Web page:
Dealing with DevSecOps Findings

When:Wed AM-1,PM-2,PM-3
OrganizersClaudio Camerino Claudio Camerino , Francisco Novo Francisco Novo , Rafael Jimenez Rafael Jimenez
ParticipantsAjy Gupta Ajy Gupta , Ben Schofield Ben Schofield , Bjoern Kimminich Bjoern Kimminich , Dominik de Smit Dominik de Smit , Emma Fang Emma Fang , Felipe Zipitria Felipe Zipitria , Foteini Karantoni Foteini Karantoni , Gabor Pek Gabor Pek , Jannik Hollenbach Jannik Hollenbach , Jay Mbolda Yamdjeu Jay Mbolda Yamdjeu , Martin Rock-Evans Martin Rock-Evans , OSS Bot OSS Bot , Sean Siford Sean Siford , Tom Ling Tom Ling
Remote ParticipantsAndré Rainho André Rainho , Camilo Cota Camilo Cota , Pablo Garcia Pablo Garcia

Security testing is vital to validate the correct implementation of controls and that security requirements. To scale securty testing to often hundreds of different software products, many organisations now implement automated tools to scale security testing practices. In this hands-on working session we’ll learn how to build a working DevSecOps POC and, more importantly, how to deal with the myriad of security findings it generates.


  • Slot 1 (AM1) - Architectiure and Setup
  • Slot 2 (PM2) - Objectives and Chellenges
  • Slot 3 (PM3) - Outcomes


Thanks to the proliferation of automated security scanning tools we are generating a phenomenal amount of security findings. As part of this session we tackle the following goals.

  1. Increase Visibility - Can’t secure what you don’t see. Why is important to test early in the SDL and map tests to QA business flows.
  2. Define Accountability - Creating a feedback loop with your Devs. Why is important to flag findings to their respective owners and incorporate Devs feedback into testing policies.
  3. Improve Noise Removal - Accuracy drives credibility. Devs are more likely to triage and action reputable findings, starting with tighter scan policies.
  4. Achieve Scalability - Running tools and managing processes manually is not an option when dealing with hundreds of products. How to scale generation, collection and triaging of security findings.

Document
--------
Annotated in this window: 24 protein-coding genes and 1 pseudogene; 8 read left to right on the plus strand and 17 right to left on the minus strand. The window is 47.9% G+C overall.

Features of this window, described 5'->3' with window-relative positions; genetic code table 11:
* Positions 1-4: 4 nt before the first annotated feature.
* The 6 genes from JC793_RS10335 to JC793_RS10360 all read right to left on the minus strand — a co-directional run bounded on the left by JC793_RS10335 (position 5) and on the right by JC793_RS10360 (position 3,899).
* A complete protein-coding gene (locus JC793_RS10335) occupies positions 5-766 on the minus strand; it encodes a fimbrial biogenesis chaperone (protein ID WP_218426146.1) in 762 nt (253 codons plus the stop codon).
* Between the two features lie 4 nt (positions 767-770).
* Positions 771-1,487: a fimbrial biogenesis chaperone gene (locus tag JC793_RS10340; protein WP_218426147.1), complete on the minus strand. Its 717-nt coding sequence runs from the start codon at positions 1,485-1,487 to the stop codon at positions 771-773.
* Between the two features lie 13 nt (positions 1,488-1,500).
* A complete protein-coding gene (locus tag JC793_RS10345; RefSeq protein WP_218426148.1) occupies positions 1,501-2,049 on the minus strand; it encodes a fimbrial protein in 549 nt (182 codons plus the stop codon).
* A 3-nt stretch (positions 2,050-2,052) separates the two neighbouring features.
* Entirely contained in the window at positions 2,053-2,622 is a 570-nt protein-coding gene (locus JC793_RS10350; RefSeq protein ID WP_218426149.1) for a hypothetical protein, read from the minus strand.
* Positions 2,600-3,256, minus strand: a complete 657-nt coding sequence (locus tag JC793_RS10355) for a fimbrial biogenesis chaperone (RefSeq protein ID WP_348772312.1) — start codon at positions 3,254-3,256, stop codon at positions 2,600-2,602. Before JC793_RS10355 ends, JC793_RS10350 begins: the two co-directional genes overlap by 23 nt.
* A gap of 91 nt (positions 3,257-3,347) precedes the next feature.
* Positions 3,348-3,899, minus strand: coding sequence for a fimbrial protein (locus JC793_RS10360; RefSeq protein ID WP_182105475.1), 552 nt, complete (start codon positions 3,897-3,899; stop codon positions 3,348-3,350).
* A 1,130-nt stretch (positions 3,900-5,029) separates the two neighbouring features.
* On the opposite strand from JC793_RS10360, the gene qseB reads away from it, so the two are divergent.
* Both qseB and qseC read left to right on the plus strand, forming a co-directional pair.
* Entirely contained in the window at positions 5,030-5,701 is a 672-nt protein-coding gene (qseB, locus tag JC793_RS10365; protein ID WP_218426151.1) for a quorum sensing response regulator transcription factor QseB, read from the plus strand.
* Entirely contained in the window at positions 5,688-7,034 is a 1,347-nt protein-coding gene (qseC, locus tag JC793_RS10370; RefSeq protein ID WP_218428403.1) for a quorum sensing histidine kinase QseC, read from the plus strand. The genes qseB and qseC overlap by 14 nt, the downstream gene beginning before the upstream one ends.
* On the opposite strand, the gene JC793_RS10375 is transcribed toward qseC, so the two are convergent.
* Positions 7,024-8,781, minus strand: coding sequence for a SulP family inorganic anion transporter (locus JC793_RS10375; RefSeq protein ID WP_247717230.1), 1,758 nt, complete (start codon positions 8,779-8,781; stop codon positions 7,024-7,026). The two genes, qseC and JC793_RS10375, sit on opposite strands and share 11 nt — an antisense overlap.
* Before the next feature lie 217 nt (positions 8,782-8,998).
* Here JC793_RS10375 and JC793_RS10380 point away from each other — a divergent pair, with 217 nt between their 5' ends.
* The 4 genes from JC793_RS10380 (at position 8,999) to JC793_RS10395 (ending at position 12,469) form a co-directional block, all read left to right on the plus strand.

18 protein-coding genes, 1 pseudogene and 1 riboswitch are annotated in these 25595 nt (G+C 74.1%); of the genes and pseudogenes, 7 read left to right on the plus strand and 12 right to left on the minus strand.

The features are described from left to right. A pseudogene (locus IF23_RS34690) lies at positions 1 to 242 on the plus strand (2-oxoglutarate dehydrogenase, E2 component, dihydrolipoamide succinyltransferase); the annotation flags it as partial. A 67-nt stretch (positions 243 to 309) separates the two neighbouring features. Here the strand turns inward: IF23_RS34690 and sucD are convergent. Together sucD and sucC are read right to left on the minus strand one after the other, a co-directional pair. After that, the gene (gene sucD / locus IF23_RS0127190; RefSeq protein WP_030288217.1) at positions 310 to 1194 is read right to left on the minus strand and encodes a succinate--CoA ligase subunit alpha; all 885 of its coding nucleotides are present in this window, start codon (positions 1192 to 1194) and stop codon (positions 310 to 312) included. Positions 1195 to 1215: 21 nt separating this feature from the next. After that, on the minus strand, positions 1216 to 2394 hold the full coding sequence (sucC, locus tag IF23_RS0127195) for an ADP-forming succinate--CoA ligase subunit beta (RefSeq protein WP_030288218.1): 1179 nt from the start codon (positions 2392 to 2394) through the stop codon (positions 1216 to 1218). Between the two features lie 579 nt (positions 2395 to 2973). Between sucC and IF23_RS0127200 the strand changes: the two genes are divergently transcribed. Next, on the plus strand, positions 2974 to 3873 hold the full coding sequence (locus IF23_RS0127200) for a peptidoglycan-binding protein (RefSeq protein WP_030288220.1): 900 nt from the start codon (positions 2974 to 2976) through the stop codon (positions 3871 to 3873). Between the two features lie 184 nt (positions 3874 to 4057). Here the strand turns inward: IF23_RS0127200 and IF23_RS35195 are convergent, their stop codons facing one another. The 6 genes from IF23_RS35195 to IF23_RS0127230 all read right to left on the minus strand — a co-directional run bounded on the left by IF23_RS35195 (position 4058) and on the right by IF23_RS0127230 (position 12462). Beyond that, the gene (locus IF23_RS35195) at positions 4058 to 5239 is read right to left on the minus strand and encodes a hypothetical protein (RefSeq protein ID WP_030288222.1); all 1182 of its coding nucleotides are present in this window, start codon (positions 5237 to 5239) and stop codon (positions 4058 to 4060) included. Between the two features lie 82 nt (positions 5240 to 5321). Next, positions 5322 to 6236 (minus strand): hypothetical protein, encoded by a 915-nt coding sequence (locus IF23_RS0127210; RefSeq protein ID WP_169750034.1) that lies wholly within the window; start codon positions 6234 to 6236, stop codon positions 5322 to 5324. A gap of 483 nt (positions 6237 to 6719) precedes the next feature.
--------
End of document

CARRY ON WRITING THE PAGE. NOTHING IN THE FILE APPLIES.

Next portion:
• Explore the automated testing workflow, participants will be encouraged to take part and share their experience.
  • What selection of tools and test types should be used to generate security findings as part of a DevSecOps program.
  • Reccommended security testing approaches for: – Frontend vs backend applications – Static vs runtime
  • Why is important to have a single source of truth for multiple testing tools
  • AppSec testing integration with QA - user stories vs abuse cases and how to leverage QA processes to drive ZAP.
  • Integration with Jira - how to raise and populate SEC type tickets and track their lifecycle.
  • Continuous improvement - how to tune security policies as result of the triage process


  • Build and run a working DevSecOps POC lab from open source tools
  • Define ruleset for programmatic removal of noise (e.g. duplicates, fixes in progress and easy to spot false positives)
  • Learn how to adapt/hack OSS tools like ZAP and Defect Dojo for enterprise level automation.
  • Define roles and responsibilities for an appsec pipeline based on common industry roles (QA, Del Svcs, Engineering etc.)
  • Create CD scripts to automate generation, collection and allocation of findings.
  • Generation of: – ZAP scan policies, contexts and ZEST scripts – SAST SonarQube quality profiles – Dependency Check Configuration – Defect Dojo/Jira integration Scripts – Jenkins groovy scripts to tie it all together

Long-term Outcomes

  1. Publish Repo with Automation scripts
  2. Pull Request for Defect Dojo
  3. Document process to handle findings


The target audience for this Working Session is:

  • Developers
  • Security professionals
  • DevOps / DevSecOps
  • Security champions
  • AppSec leaders

Working materials

Here are the current materials for this session:

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